Prime all parts with a coat of oil-based primer, let dry, sand and wipe clean.

Apply two or more coats of oil-based enamel paint to the parts, letting each coat dry thoroughly and buffing lightly with sandpaper (0000 steel wool would be better, but I was out of it!) between coats. Use your imagination to make this dragon your own.

Assemble the project (next Steps) before applying touch-ups or a final coat to all parts.

Step 8: Assemble the Box

Using thin lines of glue (and clamps if neccesary) attach the Front End and Back End to the short edges of the inside (rabbeted) face of one Side. Align the edge of each End piece with the glue lined short edges and the bottom edge of the Side piece. (Note that the top end of the Front End allows room for the slide to clear it, once the slide is installed).

Now repeat to glue and attach the second Side (opposite to the first Side) to the two Ends, aligning the parts carefully to create a four-piece box open at the top and bottom. Note that the two rabbets should face one another!

Step 9: Bore the Holes

Here you'll drill four different holes for the project.

Set up your drill with the bit.

Lay the box one Side down, with the Front End to the left as shown.

Measure and mark a point one the Side's top face 15/16" from the left edge and 3/4" from the top edge of the Side. (Dimpling the point lightly with the 1" nail will prevent the drill bit from skating and damaging the surface). This is where the 1" nail will loosely secure the Pivot and the Dragon figure.

Carefully bore the hole through the Side, taking care to hold the drill vertical. (A drill press is handy here if you own one). Test the hole with the nail, and if it doesn't slide through easily, enlarge the hole slightly with a larger bit (5/64"/ or 3/32" for example). Be careful not to allow the bit to drop through and mar the other Side piece.

Now drill a 3/8"-deep hole centered at the back of the Dragon figure's mouth (the exact depth is not critical). This will hold the tongue in place.

Then drill two holes in the Pivot.  First set the Dragon figure/Pivot on it's side, on a piece of scrap wood.

The first hole is drilled squarely through the center of the Pivot. (Measure and mark the spot. The hole must be bored straight through the Pivot, or the Dragon figure will not pop up properly-aligned from the box). The nail will pass first through the Side's bore hole, then  through this hole and be driven into the opposite Side piece to secure it.

Bore a second hole at the "back" face of the Pivot, as shown in the fourth photograph. Make the hole about 1/8" deep, centered just above the tail piece of the Dragon figure. This is where the string will fasten to the Pivot. (The drill bit can be angled slightly to make the hole).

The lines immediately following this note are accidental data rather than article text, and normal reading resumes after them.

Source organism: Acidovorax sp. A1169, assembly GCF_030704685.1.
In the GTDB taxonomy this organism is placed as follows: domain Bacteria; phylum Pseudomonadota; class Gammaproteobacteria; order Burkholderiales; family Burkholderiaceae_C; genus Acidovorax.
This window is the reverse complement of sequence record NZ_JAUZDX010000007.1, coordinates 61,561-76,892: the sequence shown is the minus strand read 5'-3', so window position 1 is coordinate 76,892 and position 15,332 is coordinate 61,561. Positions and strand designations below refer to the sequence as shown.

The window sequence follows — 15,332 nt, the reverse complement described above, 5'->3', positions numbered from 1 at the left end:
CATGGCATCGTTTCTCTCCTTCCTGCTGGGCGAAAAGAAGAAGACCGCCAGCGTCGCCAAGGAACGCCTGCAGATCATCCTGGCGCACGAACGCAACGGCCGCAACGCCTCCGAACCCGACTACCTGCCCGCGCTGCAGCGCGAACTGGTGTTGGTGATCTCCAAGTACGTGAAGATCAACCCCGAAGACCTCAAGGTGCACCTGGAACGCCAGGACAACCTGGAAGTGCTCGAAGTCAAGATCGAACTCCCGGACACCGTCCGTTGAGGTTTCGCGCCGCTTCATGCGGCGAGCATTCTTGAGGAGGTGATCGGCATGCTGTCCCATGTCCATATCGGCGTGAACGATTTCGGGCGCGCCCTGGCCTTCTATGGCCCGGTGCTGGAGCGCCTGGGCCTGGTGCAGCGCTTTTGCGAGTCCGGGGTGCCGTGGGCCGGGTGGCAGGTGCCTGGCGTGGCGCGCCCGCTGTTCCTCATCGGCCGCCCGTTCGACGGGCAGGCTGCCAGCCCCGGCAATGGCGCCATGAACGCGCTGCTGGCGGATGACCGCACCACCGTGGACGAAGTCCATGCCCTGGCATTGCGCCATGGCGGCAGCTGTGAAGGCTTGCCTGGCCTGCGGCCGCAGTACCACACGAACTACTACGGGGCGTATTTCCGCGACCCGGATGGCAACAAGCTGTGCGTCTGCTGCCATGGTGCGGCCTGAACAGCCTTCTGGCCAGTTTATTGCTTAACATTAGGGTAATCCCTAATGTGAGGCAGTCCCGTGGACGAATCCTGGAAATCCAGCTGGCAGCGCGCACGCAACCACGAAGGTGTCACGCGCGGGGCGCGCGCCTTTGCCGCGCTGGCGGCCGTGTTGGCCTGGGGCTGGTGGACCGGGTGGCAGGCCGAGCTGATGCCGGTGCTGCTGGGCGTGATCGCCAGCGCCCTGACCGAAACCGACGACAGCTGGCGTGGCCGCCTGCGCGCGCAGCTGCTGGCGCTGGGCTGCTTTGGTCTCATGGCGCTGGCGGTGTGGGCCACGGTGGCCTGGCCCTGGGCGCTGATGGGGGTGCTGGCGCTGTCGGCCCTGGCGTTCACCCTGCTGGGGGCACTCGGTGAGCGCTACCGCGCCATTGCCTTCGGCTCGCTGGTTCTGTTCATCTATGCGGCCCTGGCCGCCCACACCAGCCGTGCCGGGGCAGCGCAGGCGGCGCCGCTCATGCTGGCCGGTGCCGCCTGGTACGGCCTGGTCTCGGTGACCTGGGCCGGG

Step 10: Attach the String and Tongue

Now add a drop of glue to one end of the bit of fly line (or the point of the brad or whatever you're using for the tongue) and insert firmly into the hole in the Dragon figure's mouth. Let dry.

Put a drop of glue in the second hole you bored into the Pivot. Using the nail, force one end of the string securely into the second hole. Allow the glue to set up.

Step 11: Touch Up the Paint, Insert the Dragon Figure

If needed, touch up or recoat any areas of the box or figure that were marred during the previous several steps and let the paint dry completely. (I used this opportunity to paint the two rabbets, which I'd missed the first time around!).

Begin assembly by laying the box down flat on one Side with the nail bore hole visible on the upper Side.

Insert the Dragon figure inside the box. Slide the nail through the Side's hole and through the Pivot's hole. Holding the Dragon figure by it's head and looking inside the box at the pivot's position, adjust the nail's point against the bottom Side until it is perpendicular (straight up and down) to the plane of the Side's inside faces.

Now tap the nail's head (don't drive it in yet) so the nail'spoint is temporarily secured in the bottom Side. Set the box upright, fish the string out of the box's open top and check the action of the Dragon figure by pulling gently on the string to raise the figure up and down. The figure should be roughly centered in the box as it pops out; if it leans badly one way or another, lay the box back down, pull the nail's point out and adjust it's location slightly. This is more easily done than described!

When you're satisfied, secure the nail firml with your hammer.

Step 12: Attach the String and the Pull to the Slide

Almost done...

After puzzling over how to precisely adjust the length of the string to allow room for the Dragon to pop out beyond the inside end of the slide when the slide is pulled out, I came up with a solution. (Grab a roll of cellophane tape).

First, pull the string through the top of the box, draping it over the top of the Front End. Place the Slide about halfwayinto the two rabbets in the Sides. Pull the string out until the Dragon about halfway out of the box, and temporarily secure the string to the bottom face of the slide with a piece of tape.

The goal is to have the Dragon's tongue and mouth just clear the end of the Slide by about 1/4" as the Slide is pulled out. (See third photo).

Adjust the tape location until the Dragon pops in and out neatly. Holding the string in place, remove the tape and use drops of glue to secure the string to the Slide's bottom until the glue dries. (A small clamp or rubber band is helpful if you're using slower-set glue). Trim any excess line.

Finally, set the project upright one last time. Pull the Slide out until the Dragon is fully-extended. Use a drop or two of glue to fasten the Pull to the Slide's top surface so the tongue will strike the finger using the Pull. (Ensure that the Pull is centered so that it won't strike either top edge of the Sides.

You're ready to play "snake bite" on your buddies.

PS- why the open bottom of the project? You can fill it with a 1/4" x 9/16" x 3" piece of poplar if you wish, but I like revealing the guts of the trick to anyone interested. Enjoy!